Signs banning the use of mobiles are posted in petrol stations across the country, but is it a fact or a myth? <small> Cover image via Unsplash <span></span> </small>
Many of us have been wondering – can phones cause fires at petrol stations?
Signs banning the use of mobiles are posted in petrol stations across the country because it is commonly thought that they could ignite explosions.
But does it hold any truth or is it nothing but a myth?
According to experts, it is safe to use your handphones while pumping petrol. The Petroleum Equipment Institute, a leading authority for fuel and fluid equipment in the US have stated that there are no correlation between fire ignition and mobile phones
<strong>"We have not documented a single incident that was caused by a cellular telephone.</strong>
Cell phones continue to be cited as causing fires at the pump in e-mails circulating on the Internet. So far, we have been unable to document any incidents that were sparked by a cellular telephone. In fact, many researchers have tried to ignite fuel vapors with a cell phone and failed,” said Bob Renke from The Petroleum Equipment Institute.
<span> <a href="https://www.pei.org/static" target="_blank" rel="noopener noreferrer"> <span><img src="http://www.pei.org/sites/default/files/favicon.ico"></img></span> pei.org </a> </span>
The myth was famously debunked by the Mythbusters a few years back. The episode saw Adam Savage and Jamie Hyneman trying to make a mobile phone explode in a chamber full of petrol vapour, and failed.
The team concluded that <strong>a properly-working cell phone poses almost no danger of igniting gasoline, even when surrounded by gasoline vapor with the optimum fuel-air mix for ignition</strong>.
The actual risk comes from an electrostatic discharge between a charged driver and the car, often a result of continually getting into and out of the vehicle.
If cell phones don’t cause fires, then why do petrol stations put up signages that show they do?
Much like driving, the reason why you should not do so is simply because using handphones distracts you and this <strong>loss of concentration may expose to you to other dangers such as other cars moving around the petrol station.</strong></p>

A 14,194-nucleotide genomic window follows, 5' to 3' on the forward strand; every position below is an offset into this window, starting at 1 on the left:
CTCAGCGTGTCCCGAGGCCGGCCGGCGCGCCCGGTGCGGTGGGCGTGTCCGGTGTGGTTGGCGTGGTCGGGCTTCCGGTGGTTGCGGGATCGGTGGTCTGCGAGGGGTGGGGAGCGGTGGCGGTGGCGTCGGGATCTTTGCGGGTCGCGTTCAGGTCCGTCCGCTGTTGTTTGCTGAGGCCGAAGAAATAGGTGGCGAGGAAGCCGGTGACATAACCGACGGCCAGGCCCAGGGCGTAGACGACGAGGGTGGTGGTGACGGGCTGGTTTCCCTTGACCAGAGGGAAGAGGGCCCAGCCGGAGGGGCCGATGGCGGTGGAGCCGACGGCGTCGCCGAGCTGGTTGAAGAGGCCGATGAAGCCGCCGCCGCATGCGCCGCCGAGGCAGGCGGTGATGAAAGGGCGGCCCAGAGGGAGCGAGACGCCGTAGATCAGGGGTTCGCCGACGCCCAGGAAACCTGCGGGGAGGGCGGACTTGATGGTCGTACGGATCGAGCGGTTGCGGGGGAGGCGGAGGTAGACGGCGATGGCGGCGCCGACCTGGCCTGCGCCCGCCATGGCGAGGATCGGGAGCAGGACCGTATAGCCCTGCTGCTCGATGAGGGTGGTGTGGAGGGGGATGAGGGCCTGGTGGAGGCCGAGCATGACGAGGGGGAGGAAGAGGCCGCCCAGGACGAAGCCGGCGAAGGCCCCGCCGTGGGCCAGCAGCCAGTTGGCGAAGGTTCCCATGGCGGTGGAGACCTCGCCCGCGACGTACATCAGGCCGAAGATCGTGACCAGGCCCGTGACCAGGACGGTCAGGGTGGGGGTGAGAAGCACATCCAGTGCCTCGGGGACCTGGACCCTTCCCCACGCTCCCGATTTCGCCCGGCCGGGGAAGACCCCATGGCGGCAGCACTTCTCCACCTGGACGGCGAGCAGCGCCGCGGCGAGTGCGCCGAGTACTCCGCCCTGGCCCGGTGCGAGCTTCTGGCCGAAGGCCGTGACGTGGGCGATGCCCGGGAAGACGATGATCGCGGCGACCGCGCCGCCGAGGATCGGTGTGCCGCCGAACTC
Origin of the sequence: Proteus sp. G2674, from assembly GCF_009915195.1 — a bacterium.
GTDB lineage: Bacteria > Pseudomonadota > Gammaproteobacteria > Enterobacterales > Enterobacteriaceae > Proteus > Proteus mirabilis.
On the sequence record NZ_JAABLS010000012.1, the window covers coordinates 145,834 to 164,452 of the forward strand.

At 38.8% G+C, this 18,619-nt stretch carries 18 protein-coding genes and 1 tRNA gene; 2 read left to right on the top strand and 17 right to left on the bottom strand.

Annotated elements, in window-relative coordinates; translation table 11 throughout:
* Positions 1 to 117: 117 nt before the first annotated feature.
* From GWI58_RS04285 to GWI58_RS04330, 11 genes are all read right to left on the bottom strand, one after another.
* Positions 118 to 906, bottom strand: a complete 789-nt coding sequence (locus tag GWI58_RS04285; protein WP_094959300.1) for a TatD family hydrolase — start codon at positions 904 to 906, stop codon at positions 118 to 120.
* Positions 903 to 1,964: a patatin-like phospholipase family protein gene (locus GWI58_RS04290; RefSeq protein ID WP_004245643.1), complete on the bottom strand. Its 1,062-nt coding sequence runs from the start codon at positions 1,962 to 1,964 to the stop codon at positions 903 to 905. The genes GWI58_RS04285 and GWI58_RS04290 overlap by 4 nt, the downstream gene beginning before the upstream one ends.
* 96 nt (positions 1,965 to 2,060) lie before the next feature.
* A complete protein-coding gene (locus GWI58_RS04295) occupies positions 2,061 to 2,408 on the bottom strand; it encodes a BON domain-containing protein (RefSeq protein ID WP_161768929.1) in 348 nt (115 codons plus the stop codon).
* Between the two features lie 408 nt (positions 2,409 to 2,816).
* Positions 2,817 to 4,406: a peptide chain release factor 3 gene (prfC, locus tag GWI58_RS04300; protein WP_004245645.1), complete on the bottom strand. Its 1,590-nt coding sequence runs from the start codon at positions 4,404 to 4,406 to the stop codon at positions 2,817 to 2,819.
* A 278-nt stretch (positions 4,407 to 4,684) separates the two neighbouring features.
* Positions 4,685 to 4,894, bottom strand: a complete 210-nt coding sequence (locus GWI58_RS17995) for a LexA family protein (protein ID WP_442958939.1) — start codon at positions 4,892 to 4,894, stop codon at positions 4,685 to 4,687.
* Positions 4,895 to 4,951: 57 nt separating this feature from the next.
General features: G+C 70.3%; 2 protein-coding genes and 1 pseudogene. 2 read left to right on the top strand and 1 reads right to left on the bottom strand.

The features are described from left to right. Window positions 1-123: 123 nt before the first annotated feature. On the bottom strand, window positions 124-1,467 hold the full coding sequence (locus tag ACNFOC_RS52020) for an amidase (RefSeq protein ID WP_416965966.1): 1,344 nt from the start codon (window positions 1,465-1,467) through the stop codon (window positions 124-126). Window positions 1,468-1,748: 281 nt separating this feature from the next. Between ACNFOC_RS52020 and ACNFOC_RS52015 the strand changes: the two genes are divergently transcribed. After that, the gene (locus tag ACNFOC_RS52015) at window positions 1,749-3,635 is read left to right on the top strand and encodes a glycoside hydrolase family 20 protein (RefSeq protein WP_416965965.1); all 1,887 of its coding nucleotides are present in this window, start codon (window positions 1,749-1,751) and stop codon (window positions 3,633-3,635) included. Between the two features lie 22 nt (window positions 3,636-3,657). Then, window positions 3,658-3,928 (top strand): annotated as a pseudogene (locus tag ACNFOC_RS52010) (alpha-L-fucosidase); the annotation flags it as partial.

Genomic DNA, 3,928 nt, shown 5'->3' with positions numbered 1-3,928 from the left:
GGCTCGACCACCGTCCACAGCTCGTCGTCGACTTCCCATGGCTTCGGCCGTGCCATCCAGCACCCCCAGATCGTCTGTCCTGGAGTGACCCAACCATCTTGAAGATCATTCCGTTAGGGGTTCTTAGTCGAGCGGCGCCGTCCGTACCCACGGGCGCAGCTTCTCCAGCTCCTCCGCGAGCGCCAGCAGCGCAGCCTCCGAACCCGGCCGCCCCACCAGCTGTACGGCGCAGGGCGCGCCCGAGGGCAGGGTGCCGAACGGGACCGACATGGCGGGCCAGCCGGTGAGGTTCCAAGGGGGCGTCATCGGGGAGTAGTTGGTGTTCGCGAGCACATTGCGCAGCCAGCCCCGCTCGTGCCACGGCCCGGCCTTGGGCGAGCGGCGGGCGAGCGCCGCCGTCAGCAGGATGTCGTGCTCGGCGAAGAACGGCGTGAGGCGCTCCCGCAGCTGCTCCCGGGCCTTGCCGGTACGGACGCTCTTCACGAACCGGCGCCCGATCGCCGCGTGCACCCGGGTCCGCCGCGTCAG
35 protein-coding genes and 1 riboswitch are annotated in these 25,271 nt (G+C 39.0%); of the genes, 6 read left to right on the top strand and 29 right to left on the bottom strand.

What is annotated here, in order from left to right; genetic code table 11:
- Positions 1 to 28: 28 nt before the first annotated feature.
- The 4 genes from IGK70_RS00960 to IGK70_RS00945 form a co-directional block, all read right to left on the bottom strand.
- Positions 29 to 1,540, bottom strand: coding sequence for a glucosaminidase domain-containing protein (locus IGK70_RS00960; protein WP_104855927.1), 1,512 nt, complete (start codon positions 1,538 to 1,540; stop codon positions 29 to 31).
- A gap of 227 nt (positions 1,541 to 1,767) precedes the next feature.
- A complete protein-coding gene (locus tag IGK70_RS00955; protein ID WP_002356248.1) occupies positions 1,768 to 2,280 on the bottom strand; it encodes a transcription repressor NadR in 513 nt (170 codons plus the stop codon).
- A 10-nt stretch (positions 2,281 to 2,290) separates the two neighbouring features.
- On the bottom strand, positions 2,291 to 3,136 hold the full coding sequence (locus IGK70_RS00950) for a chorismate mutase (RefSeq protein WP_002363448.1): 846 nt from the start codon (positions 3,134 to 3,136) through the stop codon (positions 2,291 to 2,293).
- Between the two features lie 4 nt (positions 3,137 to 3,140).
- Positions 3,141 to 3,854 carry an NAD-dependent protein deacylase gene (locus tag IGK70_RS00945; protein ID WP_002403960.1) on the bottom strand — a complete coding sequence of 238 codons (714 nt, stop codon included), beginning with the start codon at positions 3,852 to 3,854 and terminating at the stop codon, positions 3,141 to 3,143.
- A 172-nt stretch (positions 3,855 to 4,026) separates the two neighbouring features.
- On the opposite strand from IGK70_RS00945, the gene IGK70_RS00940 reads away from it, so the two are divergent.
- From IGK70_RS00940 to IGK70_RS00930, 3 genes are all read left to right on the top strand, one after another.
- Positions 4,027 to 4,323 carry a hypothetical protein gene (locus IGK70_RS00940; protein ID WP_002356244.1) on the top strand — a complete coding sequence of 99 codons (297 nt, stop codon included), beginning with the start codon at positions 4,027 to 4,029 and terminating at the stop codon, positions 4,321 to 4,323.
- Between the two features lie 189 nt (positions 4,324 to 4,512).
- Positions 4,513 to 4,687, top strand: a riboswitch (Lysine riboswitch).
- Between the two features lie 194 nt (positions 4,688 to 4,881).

Yup, you guessed it – the culprit that causes fires at petrol stations is none other than static electricity! First, let’s take a look at what’s static electricity.
Static electricity is the result of an imbalance between negative and positive charges in an object. These charges can build up on the surface of an object until they find a way to be released or discharged.
The rubbing of certain materials against one another can transfer negative charges, or electrons. For example, if you rub your shoe on the carpet, your body collects extra electrons. The electrons cling to your body until they can be released.
Every time you pump petrol, there are vapours that hangs around the nozzle, even when it’s inserted in your gas tank. Those vapors can be ignited by static electricity.
Those vapors can be ignited by static electricity. If you have a habit of heading back into your car while pumping petrol, the visit inside your car might have charged you up enough to ignite those gasoline fumes. According to fire marshall Jim Farr, you can get up to 60,000 volts of static electricity just by going in and out of your vehicle.
Now that you know how fires at petrol stations are caused, here are some useful tips on preventing static fire:
<strong>1. Try not to get back in your car until you are finished pumping gas.</strong>
2. When you get out to pump gas, get rid of any static charge before you reach for the pump. That could be as simple as tapping the hood of your car, or any metal surface.
3. Experts say if a fire does start, never take the gas nozzle out of your car. That is the surest way to turn a bad situation into a tragedy. Everyone who has been hurt, injured, or has been killed, has pulled that nozzle out.
Stay safe, guys! Always keep your eyes on the road. 🙂
Speaking of safety, the Takata airbag recall is currently going on worldwide. Is your car affected?
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